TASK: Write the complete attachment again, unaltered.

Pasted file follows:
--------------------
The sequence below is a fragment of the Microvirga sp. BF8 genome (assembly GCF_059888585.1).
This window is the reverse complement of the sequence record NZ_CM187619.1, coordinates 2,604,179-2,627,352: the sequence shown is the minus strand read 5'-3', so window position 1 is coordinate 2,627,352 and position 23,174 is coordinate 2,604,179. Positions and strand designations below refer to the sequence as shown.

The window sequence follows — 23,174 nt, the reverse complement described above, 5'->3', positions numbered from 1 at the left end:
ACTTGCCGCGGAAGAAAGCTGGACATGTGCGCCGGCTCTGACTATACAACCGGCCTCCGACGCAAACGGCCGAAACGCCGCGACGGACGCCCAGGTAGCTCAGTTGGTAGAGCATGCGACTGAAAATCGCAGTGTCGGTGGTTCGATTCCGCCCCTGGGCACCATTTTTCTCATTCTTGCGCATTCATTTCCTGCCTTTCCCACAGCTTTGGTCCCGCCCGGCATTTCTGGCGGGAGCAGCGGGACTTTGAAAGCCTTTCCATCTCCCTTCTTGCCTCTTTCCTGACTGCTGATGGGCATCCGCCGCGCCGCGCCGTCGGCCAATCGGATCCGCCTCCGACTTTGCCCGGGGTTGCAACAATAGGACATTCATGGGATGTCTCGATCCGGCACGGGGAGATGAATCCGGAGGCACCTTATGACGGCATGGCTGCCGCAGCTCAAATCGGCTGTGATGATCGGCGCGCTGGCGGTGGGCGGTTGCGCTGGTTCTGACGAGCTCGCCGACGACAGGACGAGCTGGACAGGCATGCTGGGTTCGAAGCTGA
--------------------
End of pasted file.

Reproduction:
The sequence below is a fragment of the Microvirga sp. BF8 genome (assembly GCF_059888585.1).
This window is the reverse complement of the sequence record NZ_CM187619.1, coordinates 2,604,179-2,627,352: the sequence shown is the minus strand read 5'-3', so window position 1 is coordinate 2,627,352 and position 23,174 is coordinate 2,604,179. Positions and strand designations below refer to the sequence as shown.

The window sequence follows — 23,174 nt, the reverse complement described above, 5'->3', positions numbered from 1 at the left end:
ACTTGCCGCGGAAGAAAGCTGGACATGTGCGCCGGCTCTGACTATACAACCGGCCTCCGACGCAAACGGCCGAAACGCCGCGACGGACGCCCAGGTAGCTCAGTTGGTAGAGCATGCGACTGAAAATCGCAGTGTCGGTGGTTCGATTCCGCCCCTGGGCACCATTTTTCTCATTCTTGCGCATTCATTTCCTGCCTTTCCCACAGCTTTGGTCCCGCCCGGCATTTCTGGCGGGAGCAGCGGGACTTTGAAAGCCTTTCCATCTCCCTTCTTGCCTCTTTCCTGACTGCTGATGGGCATCCGCCGCGCCGCGCCGTCGGCCAATCGGATCCGCCTCCGACTTTGCCCGGGGTTGCAACAATAGGACATTCATGGGATGTCTCGATCCGGCACGGGGAGATGAATCCGGAGGCACCTTATGACGGCATGGCTGCCGCAGCTCAAATCGGCTGTGATGATCGGCGCGCTGGCGGTGGGCGGTTGCGCTGGTTCTGACGAGCTCGCCGACGACAGGACGAGCTGGACAGGCATGCTGGGTTCGAAGCTGA